“Congressman Bridenstine is only just beginning to get his arms around the depth and breadth of the challenges involved in running NASA, and I sincerely hope for his success,” Nelson said. “I’m encouraged to see how his views on climate change have evolved, based on his exchange with Senator Schatz in a recent Senate hearing, and I’m also pleased that he is seeking to have a qualified space professional as his deputy.”

Some may be surprised to hear that for the 2018 fiscal year Trump approved the highest budget for NASA ($20.7 billion) since former President Barack Obama passed the economic stimulus package. The proposed 2019 fiscal-year budget for earth science, which includes climate change, has not yet been finalized but also looks very healthy.

Yahoo News reporter Michael Walsh, right, interviews Jim Bridenstine in his office at the space agency’s headquarters in Washington, D.C. (Photo: Michael Walsh/Yahoo News)
Yahoo News reporter Michael Walsh, right, interviews Jim Bridenstine in his office at the space agency’s headquarters in Washington, D.C. (Photo: Michael Walsh/Yahoo News)

“NASA is not a regulator. We don’t prescribe how to deal with the climate that’s changing,” Bridenstine said. “We collect the data and conduct the science and as far as I’ve ever seen, both Republicans and Democrats agree we have to know what’s happening to our planet.”

Rachel Licker, senior climate scientist at the Union of Concerned Scientists, told Yahoo News regarding Bridenstine, “We have been pleased with his recent statements of support for earth science and his acceptance of the scientific consensus on climate change. We are remaining deeply engaged to make sure he stays true to his commitment to keeping NASA’s work apolitical. And we are hopeful that things will remain on the right track.”

Rogue NASA, one of the many “rogue” and “alt” accounts that emerged after Trump’s election, is simultaneously an advocate and a watchdog for NASA and the space industry. Like NASA Watch, the popular social media account’s mission is to inform the public and hold the administration accountable. An anonymous spokesman for Rogue NASA said, “There are literally thousands of people with better qualifications,” and added that the general mood among people watching Bridenstine closely is “one of cautious optimism with a bit of cynicism.”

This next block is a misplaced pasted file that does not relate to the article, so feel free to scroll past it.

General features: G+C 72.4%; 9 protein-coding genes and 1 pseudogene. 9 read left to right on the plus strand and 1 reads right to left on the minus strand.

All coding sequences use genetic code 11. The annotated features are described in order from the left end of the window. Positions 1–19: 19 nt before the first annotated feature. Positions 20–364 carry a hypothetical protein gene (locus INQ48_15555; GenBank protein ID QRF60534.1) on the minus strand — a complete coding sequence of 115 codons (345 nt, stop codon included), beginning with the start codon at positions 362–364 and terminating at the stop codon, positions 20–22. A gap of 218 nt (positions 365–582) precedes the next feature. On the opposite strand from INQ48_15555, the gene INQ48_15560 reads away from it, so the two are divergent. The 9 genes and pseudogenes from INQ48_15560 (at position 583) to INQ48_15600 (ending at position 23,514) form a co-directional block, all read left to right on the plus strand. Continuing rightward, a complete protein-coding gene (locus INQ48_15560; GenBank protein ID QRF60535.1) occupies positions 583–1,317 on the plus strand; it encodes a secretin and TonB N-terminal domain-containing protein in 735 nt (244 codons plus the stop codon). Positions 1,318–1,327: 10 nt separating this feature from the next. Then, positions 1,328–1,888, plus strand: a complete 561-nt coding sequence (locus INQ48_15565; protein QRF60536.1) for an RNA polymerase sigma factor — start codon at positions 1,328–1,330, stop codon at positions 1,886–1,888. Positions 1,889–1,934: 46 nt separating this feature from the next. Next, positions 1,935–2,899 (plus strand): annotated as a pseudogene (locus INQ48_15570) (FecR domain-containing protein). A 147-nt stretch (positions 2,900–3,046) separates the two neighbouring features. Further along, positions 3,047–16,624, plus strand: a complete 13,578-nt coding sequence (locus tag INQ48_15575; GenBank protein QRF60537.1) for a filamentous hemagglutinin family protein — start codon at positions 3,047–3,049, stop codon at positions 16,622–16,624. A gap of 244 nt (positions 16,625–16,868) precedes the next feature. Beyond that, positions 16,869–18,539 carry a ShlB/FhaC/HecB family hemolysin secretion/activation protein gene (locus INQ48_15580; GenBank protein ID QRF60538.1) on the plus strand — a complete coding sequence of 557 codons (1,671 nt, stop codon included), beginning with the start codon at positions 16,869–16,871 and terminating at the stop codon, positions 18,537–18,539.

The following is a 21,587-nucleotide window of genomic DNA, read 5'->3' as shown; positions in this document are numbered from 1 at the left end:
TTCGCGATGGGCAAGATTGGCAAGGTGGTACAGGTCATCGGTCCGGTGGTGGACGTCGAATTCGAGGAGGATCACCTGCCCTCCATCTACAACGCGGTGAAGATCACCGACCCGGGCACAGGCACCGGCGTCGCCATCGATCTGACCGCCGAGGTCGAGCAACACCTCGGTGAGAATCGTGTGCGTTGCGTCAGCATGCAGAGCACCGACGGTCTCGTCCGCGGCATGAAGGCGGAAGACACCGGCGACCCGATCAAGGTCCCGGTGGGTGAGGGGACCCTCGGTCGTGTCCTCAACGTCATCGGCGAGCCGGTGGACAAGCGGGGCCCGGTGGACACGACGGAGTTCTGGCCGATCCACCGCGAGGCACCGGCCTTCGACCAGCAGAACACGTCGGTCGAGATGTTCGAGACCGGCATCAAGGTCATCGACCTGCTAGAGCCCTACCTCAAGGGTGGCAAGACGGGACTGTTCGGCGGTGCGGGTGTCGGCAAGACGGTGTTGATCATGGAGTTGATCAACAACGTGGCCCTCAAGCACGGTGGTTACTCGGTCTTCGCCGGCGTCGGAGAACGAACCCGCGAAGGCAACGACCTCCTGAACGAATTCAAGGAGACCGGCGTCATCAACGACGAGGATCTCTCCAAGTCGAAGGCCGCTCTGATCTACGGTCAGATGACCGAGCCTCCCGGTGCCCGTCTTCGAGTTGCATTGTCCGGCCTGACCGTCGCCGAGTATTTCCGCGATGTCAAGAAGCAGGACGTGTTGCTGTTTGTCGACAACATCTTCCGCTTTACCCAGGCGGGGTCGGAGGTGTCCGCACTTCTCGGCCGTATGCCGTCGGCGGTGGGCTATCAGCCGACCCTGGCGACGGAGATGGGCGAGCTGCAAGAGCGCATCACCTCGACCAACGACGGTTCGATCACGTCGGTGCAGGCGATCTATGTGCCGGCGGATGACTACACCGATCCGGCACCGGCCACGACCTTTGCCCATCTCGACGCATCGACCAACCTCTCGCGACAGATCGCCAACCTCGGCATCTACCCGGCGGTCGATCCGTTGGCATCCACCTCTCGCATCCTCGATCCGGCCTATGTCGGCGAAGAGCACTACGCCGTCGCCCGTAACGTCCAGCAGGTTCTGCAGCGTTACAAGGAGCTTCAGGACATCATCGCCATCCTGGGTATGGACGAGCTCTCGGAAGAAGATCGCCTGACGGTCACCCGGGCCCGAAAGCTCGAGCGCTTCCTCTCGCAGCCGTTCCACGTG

“Bridenstine has done some things in his past as a politician that certainly raise eyebrows and are cause for concern, many of which involve topics he now is responsible for implementing at an agency or national level,” he told Yahoo News.

“The man who sits there now may be able to navigate the halls of Washington to effect positive change better than his predecessors, and that’s where the cautious optimism mentioned above comes in,” the Rogue NASA spokesman said.

LGBT advocates were among those skeptical of Bridenstine’s record in Congress, so he preemptively addressed concerns of bias during his first agency town hall on May 17: “As long as I’m at the helm of this agency, there will be no discrimination based on race, religion, sexual identity, sexual orientation, ethnicity, national origin or anything else.”

Despite the pointed headlines that greeted his nomination, Bridenstine has vowed to stay apolitical while leading NASA, building partnerships on both sides of the aisle and doing what’s best for the agency and the country. Will he keep his word? Only time will tell, but he’s been given a singular opportunity to do so.

Bridenstine’s favorite NASA mission is Apollo 8. It was the first time humans traveled to the moon and orbited around it. But the most striking image from that journey wasn’t the moon itself. It was Earth. The three Apollo 8 astronauts who transmitted a reading from the Book of Genesis on Christmas Eve 1968 while seeing the Earth as a whole for the first time is one of the most memorable moments in space history.

Only two months in, Bridenstine is still in the process of decorating his new office. During my visit, he was preparing to hang “Earthrise,” the famous photograph taken by Bill Anders during Apollo 8, near his desk. If politics are truly held in abeyance, maybe NASA will have more moments like this.

“In Washington, people like to put people in different groups and then create large divisions and say you’re on one side or the other,” Bridenstine said. “At NASA, I’m trying to bring everything together.”

Taken aboard Apollo 8 by Bill Anders, this iconic picture shows Earth peeking out from beyond the lunar surface as the first crewed spacecraft circumnavigated the moon. (Photo: NASA)
Taken aboard Apollo 8 by Bill Anders, this iconic picture shows Earth peeking out from beyond the lunar surface as the first crewed spacecraft circumnavigated the moon. (Photo: NASA)